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Association of High-Deductible Health Plans and Time to Surgery for Breast and Colon Cancer.

Sheckter CC, Rochlin DH, Rubenstein R, Shamsunder MG, Morris AM, Wagner TH, Matros E. Association of High-Deductible Health Plans and Time to Surgery for Breast and Colon Cancer. Journal of the American College of Surgeons. 2023 Sep 1; 237(3):473-482.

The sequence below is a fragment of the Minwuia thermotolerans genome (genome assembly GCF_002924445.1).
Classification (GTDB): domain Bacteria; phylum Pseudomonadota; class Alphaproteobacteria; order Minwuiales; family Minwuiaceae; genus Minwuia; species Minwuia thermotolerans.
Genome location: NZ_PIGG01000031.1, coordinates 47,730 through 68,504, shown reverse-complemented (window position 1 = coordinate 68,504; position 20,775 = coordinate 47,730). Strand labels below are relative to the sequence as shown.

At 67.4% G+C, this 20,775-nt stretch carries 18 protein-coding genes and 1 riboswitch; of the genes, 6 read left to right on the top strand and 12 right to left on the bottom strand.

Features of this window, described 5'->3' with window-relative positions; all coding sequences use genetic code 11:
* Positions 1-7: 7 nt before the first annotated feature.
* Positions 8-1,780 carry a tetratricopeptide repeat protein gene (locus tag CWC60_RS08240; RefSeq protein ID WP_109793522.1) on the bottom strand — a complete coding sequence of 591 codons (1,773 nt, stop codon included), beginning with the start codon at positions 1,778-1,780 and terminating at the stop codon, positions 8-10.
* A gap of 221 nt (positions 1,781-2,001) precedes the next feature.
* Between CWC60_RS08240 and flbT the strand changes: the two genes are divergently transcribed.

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BACKGROUND: High-deductible health plans (HDHPs) have been shown to delay timing of breast and colon cancer screening, although the relationship to the timing of cancer surgery is unknown. The objective of this study was to characterize timing of surgery for breast and colon cancer patients undergoing cancer operations following routine screening. STUDY DESIGN: Data from the IBM MarketScan Commercial Claims Database from 2007 to 2016 were queried to identify patients who underwent screening mammogram and/or colonoscopy. The calendar quarters of screening and surgery were analyzed with ordinal logistic regression. The time from screening to surgery (time to surgery, TTS) was evaluated using a Cox proportional hazard function. RESULTS: Among 32,562,751 patients who had screening mammograms, 0.7% underwent breast cancer surgery within the following year. Among 9,325,238 patients who had screening colonoscopies, 0.9% were followed by colon cancer surgery within a year. The odds of screening (OR 1.146 for mammogram, 1.272 for colonoscopy; p < 0.001) and surgery (OR 1.120 for breast surgery, 1.219 for colon surgery; p < 0.001) increased each quarter for HDHPs compared to low-deductible health plans. Enrollment in an HDHP was not associated with a difference in TTS. Screening in Q3 or Q4 was associated with shorter TTS compared to screening in Q1 (hazard ratio 1.061 and 1.046, respectively; p < 0.001). CONCLUSIONS: HDHPs were associated with delays in screening and surgery. However, HDHPs were not associated with delays in TTS. Interventions to improve cancer care outcomes in the HDHP population should concentrate on reducing barriers to timely screening.

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